Simple shell script that analyzes the include chain of a C/C++ file or system header.
How does it work?
Include Detective is a bash script that runs the compiler on a dummy C or C++ file with just an
#include directive. The
#include points to the path or system header specified as argument to the script.
The compiler (GCC and Clang family of compilers) is invoked twice with flags
-E flag stops compilation after the preprocessing stage, resulting in an output where all headers have been inlined and preprocessor directives and macros expanded.
-dM flag tells the compiler to dump all preprocessor defines (both builtin and the ones defined in the included files).
These outputs are then parsed and statistics printed as you can see above.
How to use
Usage: include-detective [options] <file> Print include statistics about a C/C++ file or system header Options: -p print the preprocessed source instead of computing stats -d print the preprocessor defines -i print nested includes -h show this help -x <file> is a C++ file Environment variables: CC path to the compiler executable CFLAGS compilation flags to pass to the compiler. these flags cannot contain filenames or output specifiers (e.g. -o) MODE specify MODE=c++ to process as C++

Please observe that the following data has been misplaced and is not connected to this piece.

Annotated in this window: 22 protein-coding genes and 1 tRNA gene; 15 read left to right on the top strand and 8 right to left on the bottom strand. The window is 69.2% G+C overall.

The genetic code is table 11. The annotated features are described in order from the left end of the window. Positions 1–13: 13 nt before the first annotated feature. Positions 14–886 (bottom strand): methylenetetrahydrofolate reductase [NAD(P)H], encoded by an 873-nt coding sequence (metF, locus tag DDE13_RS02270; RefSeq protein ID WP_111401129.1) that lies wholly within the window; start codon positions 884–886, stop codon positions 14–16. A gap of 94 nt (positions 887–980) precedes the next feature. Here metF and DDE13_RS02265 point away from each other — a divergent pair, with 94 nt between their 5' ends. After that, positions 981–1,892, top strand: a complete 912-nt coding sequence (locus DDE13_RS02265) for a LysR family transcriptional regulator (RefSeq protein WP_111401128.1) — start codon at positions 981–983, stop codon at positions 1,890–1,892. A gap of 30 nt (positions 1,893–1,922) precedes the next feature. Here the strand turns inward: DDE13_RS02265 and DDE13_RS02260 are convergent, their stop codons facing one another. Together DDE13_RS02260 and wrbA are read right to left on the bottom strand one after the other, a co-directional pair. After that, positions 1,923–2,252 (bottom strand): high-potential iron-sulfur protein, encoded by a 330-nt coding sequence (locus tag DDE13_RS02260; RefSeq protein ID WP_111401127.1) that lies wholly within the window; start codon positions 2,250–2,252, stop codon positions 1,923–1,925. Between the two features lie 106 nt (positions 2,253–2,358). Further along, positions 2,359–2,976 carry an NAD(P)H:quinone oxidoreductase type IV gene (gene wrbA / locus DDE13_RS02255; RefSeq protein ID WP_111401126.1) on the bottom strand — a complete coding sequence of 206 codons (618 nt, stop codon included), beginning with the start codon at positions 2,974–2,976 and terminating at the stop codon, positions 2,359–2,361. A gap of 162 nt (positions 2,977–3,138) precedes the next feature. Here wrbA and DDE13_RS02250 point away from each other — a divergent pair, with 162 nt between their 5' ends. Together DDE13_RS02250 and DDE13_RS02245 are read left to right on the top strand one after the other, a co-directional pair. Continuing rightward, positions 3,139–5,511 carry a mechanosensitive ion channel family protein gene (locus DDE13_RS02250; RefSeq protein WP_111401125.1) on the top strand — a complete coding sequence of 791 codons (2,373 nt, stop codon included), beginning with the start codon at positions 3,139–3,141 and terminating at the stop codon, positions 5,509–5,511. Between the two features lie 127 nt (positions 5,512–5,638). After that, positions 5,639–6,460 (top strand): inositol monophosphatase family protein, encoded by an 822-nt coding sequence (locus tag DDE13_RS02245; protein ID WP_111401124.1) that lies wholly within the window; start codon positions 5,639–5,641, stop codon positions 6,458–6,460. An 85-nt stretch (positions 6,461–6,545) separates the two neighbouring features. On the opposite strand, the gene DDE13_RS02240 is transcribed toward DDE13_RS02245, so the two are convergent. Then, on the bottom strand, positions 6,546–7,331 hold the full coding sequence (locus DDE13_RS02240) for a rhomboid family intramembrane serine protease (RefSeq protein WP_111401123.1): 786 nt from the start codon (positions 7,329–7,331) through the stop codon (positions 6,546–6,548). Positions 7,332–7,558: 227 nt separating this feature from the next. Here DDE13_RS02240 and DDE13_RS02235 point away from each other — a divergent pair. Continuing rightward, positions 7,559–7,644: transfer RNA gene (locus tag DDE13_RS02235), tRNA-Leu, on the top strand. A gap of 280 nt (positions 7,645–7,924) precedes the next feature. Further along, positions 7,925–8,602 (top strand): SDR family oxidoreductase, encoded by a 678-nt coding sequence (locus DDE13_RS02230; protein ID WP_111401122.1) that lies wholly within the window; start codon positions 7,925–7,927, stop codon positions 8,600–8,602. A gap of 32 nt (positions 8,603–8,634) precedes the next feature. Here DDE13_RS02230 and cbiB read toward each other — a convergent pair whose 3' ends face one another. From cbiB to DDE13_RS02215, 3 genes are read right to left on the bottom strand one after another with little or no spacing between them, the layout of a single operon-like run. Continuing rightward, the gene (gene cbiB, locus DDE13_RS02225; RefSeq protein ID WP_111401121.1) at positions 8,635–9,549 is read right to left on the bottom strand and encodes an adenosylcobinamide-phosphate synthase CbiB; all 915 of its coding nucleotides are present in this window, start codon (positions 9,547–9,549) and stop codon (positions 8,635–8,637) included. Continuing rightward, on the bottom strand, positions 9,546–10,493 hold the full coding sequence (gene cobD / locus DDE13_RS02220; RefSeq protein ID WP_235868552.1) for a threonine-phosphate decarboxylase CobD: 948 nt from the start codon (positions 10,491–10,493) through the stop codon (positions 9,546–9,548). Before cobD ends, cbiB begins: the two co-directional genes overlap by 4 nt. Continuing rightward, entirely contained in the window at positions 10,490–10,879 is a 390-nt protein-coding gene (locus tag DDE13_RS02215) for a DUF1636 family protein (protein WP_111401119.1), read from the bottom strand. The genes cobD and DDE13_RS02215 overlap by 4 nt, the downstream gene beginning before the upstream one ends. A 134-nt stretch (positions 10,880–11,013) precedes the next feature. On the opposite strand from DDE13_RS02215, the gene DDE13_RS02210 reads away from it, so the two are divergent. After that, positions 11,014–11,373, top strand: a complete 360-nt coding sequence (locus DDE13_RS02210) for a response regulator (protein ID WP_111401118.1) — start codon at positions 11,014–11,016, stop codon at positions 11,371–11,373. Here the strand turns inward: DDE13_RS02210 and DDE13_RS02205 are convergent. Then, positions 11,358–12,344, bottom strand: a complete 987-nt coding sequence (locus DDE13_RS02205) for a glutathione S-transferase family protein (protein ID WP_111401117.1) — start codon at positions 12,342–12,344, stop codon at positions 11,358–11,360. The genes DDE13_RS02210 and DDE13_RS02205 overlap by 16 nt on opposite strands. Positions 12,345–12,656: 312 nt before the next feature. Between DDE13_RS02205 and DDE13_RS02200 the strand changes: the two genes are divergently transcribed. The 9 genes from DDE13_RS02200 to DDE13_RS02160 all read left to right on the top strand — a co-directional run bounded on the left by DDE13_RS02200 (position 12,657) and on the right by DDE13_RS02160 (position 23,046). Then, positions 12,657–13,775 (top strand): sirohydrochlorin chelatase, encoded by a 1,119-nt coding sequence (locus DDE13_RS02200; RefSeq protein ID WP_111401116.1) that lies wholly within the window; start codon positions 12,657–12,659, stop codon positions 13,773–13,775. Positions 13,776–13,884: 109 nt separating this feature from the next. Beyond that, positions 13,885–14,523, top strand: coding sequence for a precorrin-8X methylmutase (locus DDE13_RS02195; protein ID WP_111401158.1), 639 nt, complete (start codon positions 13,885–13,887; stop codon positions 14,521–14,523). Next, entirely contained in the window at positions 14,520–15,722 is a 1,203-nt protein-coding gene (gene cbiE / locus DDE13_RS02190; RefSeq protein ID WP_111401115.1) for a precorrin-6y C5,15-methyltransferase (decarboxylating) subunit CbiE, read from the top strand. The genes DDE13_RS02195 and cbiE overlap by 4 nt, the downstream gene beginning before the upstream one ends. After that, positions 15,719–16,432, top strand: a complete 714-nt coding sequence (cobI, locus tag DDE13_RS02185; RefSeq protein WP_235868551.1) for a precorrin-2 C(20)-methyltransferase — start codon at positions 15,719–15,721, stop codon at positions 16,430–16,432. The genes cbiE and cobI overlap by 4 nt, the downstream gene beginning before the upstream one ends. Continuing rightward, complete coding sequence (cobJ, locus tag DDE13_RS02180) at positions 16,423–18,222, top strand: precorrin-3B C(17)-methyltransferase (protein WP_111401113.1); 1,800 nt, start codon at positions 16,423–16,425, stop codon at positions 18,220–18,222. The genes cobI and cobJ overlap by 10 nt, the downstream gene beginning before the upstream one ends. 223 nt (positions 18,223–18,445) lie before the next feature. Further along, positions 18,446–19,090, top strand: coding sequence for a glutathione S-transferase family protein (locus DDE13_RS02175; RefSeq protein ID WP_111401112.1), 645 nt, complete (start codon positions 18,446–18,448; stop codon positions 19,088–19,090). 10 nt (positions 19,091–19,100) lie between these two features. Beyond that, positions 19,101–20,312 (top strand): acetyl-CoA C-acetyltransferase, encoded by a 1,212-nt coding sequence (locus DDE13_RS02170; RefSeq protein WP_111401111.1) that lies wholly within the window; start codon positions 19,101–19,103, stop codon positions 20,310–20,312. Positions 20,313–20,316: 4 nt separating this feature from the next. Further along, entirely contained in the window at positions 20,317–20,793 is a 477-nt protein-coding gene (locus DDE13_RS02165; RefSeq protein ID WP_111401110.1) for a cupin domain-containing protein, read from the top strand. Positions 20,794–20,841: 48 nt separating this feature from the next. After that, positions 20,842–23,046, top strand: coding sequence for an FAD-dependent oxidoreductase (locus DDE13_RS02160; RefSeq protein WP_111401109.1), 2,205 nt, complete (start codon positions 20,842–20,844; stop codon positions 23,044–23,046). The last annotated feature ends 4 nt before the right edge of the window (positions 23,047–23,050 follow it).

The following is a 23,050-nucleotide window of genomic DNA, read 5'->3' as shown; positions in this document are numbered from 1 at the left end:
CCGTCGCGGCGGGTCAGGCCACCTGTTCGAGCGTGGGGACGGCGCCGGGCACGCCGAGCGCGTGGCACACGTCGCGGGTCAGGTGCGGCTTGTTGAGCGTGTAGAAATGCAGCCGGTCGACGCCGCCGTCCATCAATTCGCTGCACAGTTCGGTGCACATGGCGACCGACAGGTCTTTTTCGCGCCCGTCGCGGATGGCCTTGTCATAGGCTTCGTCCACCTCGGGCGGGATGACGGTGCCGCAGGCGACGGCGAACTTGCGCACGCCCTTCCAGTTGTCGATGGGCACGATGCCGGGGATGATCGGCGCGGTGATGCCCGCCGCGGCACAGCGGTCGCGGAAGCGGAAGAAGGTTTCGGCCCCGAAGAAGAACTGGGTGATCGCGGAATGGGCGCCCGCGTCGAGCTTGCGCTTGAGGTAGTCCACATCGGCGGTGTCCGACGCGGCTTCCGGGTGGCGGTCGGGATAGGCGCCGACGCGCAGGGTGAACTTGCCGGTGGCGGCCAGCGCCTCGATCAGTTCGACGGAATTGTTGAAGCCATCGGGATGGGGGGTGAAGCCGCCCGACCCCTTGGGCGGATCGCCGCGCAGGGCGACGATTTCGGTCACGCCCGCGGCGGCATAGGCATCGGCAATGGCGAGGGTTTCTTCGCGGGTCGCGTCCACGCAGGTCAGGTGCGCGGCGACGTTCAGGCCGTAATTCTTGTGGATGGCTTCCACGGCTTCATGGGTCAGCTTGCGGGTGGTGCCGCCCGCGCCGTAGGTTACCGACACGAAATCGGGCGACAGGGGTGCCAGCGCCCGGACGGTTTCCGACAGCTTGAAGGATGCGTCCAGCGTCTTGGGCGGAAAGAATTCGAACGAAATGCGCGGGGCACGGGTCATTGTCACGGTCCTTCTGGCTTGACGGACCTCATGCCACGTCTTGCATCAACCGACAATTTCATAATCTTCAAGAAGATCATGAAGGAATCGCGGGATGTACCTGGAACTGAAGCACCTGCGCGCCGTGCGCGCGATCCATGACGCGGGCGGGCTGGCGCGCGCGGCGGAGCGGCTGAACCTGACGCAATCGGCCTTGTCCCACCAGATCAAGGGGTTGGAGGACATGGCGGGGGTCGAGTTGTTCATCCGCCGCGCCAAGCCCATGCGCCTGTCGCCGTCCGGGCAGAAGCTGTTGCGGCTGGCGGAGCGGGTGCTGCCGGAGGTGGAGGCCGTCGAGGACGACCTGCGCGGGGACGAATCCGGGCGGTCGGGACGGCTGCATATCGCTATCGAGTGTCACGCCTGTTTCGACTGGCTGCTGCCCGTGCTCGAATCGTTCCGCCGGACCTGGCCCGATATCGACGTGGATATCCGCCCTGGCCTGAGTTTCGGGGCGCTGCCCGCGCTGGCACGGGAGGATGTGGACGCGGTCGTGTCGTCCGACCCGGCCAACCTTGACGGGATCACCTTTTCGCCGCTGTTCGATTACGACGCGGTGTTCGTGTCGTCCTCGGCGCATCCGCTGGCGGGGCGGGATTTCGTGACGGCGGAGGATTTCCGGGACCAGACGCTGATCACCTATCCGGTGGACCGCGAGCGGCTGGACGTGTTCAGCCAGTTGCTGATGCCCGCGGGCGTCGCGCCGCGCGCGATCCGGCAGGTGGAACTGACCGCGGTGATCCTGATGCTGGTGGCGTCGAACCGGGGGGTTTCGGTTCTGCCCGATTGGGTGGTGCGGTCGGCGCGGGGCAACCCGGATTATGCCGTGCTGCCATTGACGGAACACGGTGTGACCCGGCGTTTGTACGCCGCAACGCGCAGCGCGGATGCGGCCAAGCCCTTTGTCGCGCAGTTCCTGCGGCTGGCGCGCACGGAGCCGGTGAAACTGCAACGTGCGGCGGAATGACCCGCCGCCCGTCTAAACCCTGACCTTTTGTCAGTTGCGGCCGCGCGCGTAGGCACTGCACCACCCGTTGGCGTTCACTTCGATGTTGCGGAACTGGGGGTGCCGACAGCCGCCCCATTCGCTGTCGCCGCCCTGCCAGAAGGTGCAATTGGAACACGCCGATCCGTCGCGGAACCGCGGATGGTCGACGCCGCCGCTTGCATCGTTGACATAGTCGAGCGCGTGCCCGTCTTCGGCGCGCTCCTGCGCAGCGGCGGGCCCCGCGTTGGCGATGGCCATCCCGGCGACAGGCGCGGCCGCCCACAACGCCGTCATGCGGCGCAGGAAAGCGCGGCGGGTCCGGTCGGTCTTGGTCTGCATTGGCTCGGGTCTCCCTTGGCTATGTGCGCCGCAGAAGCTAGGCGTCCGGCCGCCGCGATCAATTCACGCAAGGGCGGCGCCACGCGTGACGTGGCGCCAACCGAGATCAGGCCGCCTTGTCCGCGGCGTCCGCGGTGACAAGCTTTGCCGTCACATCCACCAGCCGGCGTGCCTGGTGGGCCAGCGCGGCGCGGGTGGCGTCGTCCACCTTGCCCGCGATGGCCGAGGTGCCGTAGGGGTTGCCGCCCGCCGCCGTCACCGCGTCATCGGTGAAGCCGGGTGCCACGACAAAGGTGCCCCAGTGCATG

Environment variables can be set on a per-command basis by prefixing the command like so:
CC=clang CFLAGS="-std=c99 -fno-builtin" stdio.h
Why should I use it?
Take a look at the blog post Include Detective: Keep An Eye on Those Includes for more details.
- Clone the repository and
chmod +xthe script to make it executable.
- Run it passing the path to a source file or a system header file.
Haven't tried, but you can probably run it on a Linux-like environment like Cygwin or using the Windows Subsystem for Linux if you are on Windows 10.
The following is an example of a small console program before and after includes to system headers have been removed.
Only the symbols actually used by the program have been kept (e.g.
Compile time went from 0.8s to 0.5s after the trimming process.